Facebook compromises users’ privacy yet again

Up to 6.8 million users’ private photos exposed to developers in latest leak

It seems for Facebook that 2018 is the year of saying ‘We’re sorry’ again and again as it announces breach after breach. The last one we knew about was a breach revealed on September 25, 2018 where 30-50 million users were impacted. That was the most significant breach that day but as it turns out, it wasn’t the only breach discovered that day.

Though it didn’t reveal it right away, Facebook had discovered a second compromise on September 25 that exposed photos of 6.8 users to developers. The exposure occurred from September 12 – 25 through third party apps and included photos that hadn’t yet been made public by the users. Normally, a user gives an app permission to access their photos and the app is only able to see images in their timeline. But the bug here gave apps access beyond that, including photos that were still private, as well as access to Marketplace and Facebook Stories.

How do you know if your photos were exposed?

If you’re a Facebook user, you’ll receive a notification from Facebook the next time you log in. it will look like the notice posted here. If you don’t see such a notice, you weren’t affected. Even if your photos were exposed, there’s no action for you to take at this point to mitigate the impact. You might want to review your privacy settings to make sure they are set where you want them to be.

Facebook notice to users: Important information about your photos

Facebook has said it’s working with the developers who had unauthorized access to the photos to ensure they delete them. As many as 1,500 apps from 876 developers may have been involved in the exposure.

Why Keep the Exposure a Secret – Again?

Perhaps Facebook felt it had its hands full with the first breach discovered that September 25th day. But for whatever reason, the public likely isn’t satisfied that they opted not to reveal this second breach of personal photos for several months. Not only does it bring further smudges to Facebook’s already tarnished reputation, hiding data breaches from users is likely to bring steeper fines from regulations such as the GDPR, in effect since May 25 of 2018.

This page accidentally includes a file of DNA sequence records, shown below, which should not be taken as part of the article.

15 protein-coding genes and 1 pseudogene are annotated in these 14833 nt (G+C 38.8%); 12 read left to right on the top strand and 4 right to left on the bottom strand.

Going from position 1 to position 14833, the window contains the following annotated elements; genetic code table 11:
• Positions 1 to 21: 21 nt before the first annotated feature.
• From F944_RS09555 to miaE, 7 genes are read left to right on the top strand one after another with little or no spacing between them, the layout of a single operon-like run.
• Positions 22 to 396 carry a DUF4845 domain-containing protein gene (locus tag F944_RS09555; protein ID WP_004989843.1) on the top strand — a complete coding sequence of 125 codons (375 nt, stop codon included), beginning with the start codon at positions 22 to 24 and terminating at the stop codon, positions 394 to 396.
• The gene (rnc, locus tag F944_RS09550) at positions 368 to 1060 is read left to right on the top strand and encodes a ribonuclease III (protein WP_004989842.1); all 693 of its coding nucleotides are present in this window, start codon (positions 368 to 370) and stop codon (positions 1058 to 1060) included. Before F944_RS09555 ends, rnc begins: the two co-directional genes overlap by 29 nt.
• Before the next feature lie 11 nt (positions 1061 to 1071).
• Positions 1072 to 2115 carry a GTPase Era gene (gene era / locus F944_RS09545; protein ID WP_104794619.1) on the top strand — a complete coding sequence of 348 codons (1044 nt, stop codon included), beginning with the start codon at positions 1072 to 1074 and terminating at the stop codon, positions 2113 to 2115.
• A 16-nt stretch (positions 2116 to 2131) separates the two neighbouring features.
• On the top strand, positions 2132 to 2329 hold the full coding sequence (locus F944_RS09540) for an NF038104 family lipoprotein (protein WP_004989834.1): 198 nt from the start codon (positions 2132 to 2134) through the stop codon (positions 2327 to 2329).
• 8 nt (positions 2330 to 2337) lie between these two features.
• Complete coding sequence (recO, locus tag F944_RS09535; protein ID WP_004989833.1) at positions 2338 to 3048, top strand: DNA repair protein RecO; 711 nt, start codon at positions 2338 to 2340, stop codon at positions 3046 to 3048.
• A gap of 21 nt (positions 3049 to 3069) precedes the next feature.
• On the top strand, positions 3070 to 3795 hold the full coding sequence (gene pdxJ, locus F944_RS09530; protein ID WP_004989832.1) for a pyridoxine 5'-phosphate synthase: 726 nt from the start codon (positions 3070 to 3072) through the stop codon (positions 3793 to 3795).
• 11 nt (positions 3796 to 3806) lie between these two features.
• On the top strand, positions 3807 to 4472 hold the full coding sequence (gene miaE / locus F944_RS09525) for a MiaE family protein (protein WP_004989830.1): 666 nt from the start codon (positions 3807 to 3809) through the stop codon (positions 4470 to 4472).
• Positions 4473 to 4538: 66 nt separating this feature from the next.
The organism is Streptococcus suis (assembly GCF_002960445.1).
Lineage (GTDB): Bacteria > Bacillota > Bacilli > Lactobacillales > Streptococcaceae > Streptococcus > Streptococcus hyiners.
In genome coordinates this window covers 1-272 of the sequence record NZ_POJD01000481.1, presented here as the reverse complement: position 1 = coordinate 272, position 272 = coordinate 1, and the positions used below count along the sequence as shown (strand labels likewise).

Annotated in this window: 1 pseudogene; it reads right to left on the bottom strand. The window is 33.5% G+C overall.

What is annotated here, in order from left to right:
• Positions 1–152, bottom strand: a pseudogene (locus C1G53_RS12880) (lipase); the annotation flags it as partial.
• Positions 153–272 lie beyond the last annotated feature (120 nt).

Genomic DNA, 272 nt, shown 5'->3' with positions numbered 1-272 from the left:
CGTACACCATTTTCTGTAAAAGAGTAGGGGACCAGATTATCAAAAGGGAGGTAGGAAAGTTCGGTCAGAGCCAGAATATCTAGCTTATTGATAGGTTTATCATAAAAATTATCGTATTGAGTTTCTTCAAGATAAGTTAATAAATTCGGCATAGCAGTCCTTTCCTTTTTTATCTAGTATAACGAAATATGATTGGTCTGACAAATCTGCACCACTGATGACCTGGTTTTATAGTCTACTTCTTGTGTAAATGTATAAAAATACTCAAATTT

Yet another bug in Facebook’s code

The bug that opened the access was due to an error in the Facebook Login and photos API. Normal permissions were exceeded (violated) and given to developers who logged into other apps using their Facebook account.

This breach adds another to the string of embarrassing data compromises Facebook has been guilty of this year. The most memorable is the one involving Cambridge Analytica, fully the fault of Facebook’s poor management of its developers and how data is shared. In fact, all of these significant data breaches have not been the doing of hackers – the fault lies with Facebook in every case.

Google+ has also experienced similar problems that have compromised its users privacy, leading to the planned closer of the G+ platform this year.

When is ‘I’m Sorry’ going to mean something?

We’ve all heard Facebook apologize again and again and re-pledge its commitment to protecting user privacy. However we have yet to see those words become reality, both in ensuring proper code and revealing compromises in a timely manner. Delayed reveals makes one wonder if there are even more data breaches that they haven’t told us about yet.

The irony continues with the timing of this latest disclosure coming just one day after Facebook announced the installation of a privacy pop-up in New York, designed to give users the means to better manage privacy on the site. So far, users for the most part have done their part. It’s long past time that Facebook step up and ensure no more bugs or breaches compromise their users’ data.

Additional articles on Facebook breaches

ICO issues maximum £500,000 fine to Facebook for failing to protect users’ personal information

Facebook breach could have impacted third-party apps; Is huge GDPR fine on the horizon?

Facebook is under the spotlight yet again for another huge data breach—this time affecting many other apps and sites you’ve logged into

After data breach exposes private data of half a million users, Google+ is shutting down in August 2019